The latest battle in Kuwait to give women the right to vote in parliamentary elections reflects the state of a society on the brink of many political and social developments.
Evidently, the social and political dimensions intermingle. The religious factor, or the subject of Islamic jurisprudence, in the debate on women’s political rights, is one of the least problematic, despite some observers believing conflicting interpretations of Islamic law are at hand.
Only one group, of the Salafi persuasion (the tradition of Salaf, or early Muslims, a term sometimes used to indicate to the Wahabi branch of Islam) objected to giving women the right to vote on the premise that such rights for women are abomination under Sharia law (Islamic law). However, in truth, this group bases its stance on society, more than religious. Coming from tribal
regions characterized by conservative attitudes to women, the views of the Salafi Members of Parliament serve more to dispel the anger of their grassroots than to offer an objection to women voting, based on Sharia.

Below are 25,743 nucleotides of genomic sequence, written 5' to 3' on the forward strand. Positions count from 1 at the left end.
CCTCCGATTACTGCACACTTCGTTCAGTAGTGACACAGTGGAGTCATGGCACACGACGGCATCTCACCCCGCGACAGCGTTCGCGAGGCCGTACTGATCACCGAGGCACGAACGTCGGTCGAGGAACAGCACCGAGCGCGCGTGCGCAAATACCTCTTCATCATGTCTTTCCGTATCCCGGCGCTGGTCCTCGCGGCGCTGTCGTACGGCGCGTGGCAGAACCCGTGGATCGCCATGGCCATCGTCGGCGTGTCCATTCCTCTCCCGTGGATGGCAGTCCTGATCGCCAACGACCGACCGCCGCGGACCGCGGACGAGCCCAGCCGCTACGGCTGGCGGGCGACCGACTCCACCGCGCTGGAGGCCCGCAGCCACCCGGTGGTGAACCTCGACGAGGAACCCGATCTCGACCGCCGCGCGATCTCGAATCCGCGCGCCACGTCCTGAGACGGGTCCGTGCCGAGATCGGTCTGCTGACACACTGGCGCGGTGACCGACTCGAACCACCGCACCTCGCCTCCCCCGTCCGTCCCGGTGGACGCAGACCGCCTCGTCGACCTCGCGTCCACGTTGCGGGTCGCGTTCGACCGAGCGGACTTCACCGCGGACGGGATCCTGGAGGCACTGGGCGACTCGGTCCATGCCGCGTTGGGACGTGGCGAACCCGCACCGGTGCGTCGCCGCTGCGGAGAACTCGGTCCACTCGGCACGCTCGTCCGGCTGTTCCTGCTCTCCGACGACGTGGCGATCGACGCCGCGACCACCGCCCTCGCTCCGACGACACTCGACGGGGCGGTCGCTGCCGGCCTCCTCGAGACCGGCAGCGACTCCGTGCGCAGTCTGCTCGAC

In the case of the Muslim Brotherhood and their allies in the Kuwait Parliament, their viewpoint has changed repeatedly. Although predominantly a religious group and not a political party, and despite some of its members advocating an Islamic liberalism, the varying positions of the Brotherhood have reflected the political opportunistic attitude common in the group’s history. At first, the object to giving women their political rights on the basis of Shariaa. Then, the secretary general of the Brotherhood declared that their opposition on such rights was based on social, and not as previously declared, judicial reasons. The group later voted against giving women the right to vote, after it struck a deal with the Salafi group, fearing a loss of seats in the next parliamentary elections in Kuwait, despite the Brotherhood’s favorable attitude to women’s rights in other Arab countries.
The government of Kuwait, previously accused by liberals of not taking the issue of women’s rights seriously, has proved that it can rely on its majority in parliament when it seeks to settle a divisive issue. It was able to persuade representatives in all the political blocs, including the Islamic and tribal groups, and successfully push for giving Kuwaiti women the right to vote.
This raises serious questions about the possibility of the government using its majority in Parliament to pass future laws.